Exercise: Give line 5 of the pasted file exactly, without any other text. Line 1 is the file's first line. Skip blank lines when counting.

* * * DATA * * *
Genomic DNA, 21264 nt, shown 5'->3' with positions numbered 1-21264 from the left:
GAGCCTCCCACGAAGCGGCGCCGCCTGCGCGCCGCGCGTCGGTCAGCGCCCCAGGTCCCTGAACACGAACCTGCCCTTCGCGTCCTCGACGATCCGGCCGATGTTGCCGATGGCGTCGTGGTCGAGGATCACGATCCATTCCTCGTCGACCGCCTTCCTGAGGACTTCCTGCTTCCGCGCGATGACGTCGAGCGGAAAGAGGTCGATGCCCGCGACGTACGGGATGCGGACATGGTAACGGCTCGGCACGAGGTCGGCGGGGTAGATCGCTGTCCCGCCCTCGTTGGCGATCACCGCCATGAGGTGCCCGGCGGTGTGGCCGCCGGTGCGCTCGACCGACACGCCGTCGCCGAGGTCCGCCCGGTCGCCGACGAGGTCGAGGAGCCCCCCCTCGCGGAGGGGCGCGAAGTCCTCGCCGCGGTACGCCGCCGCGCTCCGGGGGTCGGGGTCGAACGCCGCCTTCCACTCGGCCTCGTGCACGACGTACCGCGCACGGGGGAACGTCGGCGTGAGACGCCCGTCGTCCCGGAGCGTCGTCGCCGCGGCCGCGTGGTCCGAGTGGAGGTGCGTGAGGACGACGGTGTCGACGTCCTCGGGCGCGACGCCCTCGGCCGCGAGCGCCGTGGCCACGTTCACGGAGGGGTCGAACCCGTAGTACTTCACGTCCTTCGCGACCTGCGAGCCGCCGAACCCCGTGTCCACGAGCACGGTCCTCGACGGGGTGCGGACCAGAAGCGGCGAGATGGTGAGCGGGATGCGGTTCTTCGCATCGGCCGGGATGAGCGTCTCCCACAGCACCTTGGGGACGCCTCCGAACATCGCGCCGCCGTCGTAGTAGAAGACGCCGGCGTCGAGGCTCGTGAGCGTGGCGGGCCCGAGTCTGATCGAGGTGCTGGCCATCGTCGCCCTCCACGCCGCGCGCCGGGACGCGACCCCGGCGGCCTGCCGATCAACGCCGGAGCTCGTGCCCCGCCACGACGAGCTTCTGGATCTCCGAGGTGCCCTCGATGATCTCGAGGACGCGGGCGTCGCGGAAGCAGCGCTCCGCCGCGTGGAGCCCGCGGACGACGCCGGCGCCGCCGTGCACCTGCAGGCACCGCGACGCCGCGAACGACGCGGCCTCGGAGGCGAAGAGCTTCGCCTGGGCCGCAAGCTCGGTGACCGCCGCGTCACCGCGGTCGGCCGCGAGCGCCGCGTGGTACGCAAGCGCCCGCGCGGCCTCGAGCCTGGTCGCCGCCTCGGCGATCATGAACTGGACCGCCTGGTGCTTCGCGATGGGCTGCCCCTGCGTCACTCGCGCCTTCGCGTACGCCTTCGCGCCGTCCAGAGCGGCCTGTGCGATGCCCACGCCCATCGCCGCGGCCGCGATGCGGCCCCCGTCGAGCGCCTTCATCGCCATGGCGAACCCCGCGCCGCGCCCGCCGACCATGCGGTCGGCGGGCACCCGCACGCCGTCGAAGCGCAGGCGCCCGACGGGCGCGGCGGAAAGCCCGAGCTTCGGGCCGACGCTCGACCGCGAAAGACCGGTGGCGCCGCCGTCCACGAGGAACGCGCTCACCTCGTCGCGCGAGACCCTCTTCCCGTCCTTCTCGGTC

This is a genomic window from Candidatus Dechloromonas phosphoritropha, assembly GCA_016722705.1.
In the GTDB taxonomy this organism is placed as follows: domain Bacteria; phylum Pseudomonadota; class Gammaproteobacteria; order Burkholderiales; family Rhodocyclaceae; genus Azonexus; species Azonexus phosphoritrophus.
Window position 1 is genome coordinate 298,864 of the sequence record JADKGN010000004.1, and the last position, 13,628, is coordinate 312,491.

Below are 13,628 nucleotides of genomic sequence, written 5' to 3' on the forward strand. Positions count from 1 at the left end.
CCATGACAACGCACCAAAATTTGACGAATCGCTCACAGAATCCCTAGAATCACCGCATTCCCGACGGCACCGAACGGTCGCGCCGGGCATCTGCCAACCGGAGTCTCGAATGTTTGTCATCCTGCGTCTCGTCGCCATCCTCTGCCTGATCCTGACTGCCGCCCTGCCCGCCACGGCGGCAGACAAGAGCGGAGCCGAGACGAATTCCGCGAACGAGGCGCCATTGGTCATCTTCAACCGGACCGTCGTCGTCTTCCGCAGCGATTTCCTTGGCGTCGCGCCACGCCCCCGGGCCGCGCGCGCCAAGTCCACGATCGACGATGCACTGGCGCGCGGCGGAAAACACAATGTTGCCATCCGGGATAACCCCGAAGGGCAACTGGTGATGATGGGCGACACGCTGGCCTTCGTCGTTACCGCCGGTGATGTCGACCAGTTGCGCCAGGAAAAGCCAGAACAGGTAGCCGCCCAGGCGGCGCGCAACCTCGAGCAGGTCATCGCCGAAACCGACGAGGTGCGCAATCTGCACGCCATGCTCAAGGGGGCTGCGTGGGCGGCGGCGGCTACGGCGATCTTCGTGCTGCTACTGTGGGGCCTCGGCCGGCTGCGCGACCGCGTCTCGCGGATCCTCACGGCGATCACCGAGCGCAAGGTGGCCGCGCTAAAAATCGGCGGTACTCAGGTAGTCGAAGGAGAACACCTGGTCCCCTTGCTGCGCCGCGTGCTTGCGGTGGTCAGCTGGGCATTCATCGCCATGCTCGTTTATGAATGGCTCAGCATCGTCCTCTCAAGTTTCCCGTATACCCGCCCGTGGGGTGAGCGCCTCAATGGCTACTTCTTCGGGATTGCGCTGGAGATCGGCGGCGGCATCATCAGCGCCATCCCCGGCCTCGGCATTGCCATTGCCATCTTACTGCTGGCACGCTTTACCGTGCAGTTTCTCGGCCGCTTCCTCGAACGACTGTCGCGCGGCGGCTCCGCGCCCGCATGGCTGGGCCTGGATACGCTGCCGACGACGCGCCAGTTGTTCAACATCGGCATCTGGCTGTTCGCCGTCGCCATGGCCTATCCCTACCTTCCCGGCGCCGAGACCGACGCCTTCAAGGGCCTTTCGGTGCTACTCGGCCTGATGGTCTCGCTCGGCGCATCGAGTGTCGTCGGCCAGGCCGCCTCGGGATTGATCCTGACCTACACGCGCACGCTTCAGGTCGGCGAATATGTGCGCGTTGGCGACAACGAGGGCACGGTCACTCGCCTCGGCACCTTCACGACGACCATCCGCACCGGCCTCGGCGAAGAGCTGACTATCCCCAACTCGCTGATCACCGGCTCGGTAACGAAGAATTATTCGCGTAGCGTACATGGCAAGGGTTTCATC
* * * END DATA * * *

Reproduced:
Window position 1 is genome coordinate 298,864 of the sequence record JADKGN010000004.1, and the last position, 13,628, is coordinate 312,491.